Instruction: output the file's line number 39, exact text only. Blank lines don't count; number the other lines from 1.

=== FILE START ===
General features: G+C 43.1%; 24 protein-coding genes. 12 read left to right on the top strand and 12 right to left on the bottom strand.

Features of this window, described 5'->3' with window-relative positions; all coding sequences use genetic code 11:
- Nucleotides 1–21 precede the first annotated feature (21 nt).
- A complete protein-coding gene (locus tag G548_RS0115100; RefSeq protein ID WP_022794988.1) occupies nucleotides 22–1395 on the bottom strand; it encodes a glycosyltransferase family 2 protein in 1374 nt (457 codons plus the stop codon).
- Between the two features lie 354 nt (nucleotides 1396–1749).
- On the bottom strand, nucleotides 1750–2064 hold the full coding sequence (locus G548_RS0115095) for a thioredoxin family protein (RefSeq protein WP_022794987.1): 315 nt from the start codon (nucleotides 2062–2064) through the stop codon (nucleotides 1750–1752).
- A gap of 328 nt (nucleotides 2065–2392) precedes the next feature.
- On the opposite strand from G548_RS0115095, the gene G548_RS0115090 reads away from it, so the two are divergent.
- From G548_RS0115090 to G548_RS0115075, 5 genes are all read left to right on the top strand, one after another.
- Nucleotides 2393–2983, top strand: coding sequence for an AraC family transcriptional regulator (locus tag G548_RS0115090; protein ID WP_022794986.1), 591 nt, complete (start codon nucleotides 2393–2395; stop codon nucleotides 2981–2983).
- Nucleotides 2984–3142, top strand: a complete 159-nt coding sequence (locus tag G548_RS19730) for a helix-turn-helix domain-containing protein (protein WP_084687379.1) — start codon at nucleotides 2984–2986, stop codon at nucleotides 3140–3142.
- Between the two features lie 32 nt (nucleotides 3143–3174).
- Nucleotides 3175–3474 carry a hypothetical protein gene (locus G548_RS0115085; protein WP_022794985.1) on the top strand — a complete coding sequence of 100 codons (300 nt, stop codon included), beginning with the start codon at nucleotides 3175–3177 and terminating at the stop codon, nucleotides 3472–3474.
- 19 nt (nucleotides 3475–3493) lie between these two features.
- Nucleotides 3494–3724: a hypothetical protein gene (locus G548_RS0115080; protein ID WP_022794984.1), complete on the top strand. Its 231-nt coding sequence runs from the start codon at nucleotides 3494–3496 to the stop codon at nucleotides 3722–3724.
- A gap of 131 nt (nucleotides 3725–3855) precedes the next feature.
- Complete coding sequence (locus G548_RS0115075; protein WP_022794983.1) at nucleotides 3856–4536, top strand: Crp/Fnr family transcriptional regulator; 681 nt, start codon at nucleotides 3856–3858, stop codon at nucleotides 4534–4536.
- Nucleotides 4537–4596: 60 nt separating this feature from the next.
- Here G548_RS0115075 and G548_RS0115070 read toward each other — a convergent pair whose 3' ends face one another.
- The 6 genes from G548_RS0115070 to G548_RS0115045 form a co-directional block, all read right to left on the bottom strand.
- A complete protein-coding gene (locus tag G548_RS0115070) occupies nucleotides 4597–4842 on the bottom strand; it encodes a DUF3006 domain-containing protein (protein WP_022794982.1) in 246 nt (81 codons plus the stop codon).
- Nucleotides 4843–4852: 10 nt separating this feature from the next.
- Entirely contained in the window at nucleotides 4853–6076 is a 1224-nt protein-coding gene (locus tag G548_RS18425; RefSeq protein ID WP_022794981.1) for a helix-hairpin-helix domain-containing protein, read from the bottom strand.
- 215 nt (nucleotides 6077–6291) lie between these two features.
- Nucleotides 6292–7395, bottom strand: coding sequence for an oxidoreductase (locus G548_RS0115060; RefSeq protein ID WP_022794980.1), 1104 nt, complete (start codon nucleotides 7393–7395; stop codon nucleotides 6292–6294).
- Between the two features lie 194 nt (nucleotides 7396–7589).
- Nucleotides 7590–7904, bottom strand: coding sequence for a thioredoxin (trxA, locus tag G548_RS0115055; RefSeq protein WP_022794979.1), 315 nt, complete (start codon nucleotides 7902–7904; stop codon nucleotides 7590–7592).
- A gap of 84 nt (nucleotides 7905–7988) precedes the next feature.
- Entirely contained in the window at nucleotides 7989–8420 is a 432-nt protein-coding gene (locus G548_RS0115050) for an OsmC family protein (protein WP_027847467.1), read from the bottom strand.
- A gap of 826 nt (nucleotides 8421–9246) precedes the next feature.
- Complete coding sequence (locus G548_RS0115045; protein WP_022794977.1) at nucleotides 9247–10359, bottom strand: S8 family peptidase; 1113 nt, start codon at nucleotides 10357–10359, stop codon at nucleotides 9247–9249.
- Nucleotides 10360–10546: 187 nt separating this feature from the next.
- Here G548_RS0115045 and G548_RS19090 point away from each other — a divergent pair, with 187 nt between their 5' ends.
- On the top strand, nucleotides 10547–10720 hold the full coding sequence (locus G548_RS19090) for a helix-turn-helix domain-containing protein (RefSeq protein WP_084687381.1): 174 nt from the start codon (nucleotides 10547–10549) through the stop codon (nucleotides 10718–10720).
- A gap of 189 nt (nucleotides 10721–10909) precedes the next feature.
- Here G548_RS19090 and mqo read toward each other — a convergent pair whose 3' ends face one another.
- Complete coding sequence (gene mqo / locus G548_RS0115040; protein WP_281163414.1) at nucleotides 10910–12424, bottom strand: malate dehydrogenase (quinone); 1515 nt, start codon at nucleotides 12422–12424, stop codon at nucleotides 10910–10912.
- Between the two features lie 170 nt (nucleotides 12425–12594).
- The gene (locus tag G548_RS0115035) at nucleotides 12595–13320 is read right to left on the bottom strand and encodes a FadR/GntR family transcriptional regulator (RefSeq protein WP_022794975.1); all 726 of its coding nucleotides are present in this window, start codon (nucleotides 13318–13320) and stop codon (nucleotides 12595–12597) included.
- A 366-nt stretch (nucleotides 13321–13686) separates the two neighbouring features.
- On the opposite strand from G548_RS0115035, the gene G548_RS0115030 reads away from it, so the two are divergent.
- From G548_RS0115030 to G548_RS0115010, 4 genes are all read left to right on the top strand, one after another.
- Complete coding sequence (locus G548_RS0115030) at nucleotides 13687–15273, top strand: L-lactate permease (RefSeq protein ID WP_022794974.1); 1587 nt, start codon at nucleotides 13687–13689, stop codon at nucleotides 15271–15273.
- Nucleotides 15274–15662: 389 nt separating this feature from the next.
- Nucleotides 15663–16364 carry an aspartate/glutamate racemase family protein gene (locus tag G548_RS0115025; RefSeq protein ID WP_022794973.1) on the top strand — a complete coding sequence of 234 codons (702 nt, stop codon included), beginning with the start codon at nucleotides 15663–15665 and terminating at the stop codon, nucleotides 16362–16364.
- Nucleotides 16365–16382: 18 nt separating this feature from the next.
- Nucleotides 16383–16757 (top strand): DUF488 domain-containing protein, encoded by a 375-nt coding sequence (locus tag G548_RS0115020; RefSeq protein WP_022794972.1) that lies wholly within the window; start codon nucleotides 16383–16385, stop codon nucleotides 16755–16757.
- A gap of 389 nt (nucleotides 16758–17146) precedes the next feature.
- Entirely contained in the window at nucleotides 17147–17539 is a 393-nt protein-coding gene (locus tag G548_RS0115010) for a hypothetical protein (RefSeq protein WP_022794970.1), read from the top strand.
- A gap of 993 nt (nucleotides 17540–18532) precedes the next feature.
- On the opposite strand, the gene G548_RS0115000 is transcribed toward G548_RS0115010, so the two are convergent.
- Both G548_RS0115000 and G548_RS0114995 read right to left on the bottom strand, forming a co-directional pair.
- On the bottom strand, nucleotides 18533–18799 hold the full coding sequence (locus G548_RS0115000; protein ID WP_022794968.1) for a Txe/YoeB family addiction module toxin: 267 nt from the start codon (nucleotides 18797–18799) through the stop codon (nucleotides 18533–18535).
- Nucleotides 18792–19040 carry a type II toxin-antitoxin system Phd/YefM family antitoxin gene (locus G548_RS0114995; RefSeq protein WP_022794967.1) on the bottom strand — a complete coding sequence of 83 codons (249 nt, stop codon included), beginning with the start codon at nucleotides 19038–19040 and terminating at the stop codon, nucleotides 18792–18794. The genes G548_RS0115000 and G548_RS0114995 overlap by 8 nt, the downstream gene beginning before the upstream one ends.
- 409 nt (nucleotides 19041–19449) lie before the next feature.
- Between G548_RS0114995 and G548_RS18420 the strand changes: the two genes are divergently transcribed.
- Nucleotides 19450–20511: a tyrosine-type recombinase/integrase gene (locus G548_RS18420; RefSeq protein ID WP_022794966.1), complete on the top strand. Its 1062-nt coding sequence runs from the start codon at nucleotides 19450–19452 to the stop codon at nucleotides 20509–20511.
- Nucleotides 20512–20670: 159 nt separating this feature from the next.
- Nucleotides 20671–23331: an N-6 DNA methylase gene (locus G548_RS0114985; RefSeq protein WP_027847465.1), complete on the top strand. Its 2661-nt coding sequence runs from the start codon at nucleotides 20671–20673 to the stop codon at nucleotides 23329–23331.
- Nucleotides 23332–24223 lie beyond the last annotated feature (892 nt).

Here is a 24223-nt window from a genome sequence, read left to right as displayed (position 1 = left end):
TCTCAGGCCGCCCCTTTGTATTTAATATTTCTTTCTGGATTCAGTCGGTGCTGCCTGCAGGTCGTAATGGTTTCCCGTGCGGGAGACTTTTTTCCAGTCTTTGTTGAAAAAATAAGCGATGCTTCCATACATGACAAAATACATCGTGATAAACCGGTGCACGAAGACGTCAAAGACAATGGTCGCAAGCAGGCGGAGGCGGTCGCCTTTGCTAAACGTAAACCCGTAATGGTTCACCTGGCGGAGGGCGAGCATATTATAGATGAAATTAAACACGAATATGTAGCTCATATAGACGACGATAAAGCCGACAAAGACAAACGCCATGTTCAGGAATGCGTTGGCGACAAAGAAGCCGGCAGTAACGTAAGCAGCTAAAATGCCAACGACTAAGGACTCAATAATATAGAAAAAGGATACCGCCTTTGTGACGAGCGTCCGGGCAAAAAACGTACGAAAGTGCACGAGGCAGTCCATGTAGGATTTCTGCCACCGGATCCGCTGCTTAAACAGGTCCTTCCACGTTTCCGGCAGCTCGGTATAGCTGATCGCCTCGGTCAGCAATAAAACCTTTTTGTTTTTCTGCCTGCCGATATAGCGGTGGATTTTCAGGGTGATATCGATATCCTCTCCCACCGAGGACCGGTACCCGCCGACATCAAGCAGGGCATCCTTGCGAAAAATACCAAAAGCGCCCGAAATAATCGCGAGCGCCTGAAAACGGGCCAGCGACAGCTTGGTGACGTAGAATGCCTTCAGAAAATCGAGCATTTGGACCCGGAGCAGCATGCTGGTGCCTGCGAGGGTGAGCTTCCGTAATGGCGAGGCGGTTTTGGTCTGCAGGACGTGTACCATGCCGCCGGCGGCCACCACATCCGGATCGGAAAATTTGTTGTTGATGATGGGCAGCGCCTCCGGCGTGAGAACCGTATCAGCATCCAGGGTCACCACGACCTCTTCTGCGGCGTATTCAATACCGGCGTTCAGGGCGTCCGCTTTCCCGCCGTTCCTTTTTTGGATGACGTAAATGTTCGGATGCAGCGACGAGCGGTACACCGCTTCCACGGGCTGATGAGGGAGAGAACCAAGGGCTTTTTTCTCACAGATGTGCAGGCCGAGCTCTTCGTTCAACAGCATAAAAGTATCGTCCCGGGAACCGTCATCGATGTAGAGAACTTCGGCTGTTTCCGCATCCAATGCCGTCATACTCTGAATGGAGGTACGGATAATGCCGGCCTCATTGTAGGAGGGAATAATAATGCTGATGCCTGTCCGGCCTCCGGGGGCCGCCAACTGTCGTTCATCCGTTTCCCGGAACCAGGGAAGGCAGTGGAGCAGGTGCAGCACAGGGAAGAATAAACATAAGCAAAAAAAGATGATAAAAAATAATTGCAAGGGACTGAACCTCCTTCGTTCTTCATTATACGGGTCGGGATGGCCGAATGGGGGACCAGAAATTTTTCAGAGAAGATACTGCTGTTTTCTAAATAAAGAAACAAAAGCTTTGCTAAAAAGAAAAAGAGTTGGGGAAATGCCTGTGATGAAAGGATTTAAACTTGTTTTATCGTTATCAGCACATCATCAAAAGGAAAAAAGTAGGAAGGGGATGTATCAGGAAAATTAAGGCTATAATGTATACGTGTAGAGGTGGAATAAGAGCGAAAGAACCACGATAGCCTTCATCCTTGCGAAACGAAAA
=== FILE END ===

- The gene (locus tag G548_RS0115035) at nucleotides 12595–13320 is read right to left on the bottom strand and encodes a FadR/GntR family transcriptional regulator (RefSeq protein WP_022794975.1); all 726 of its coding nucleotides are present in this window, start codon (nucleotides 13318–13320) and stop codon (nucleotides 12595–12597) included.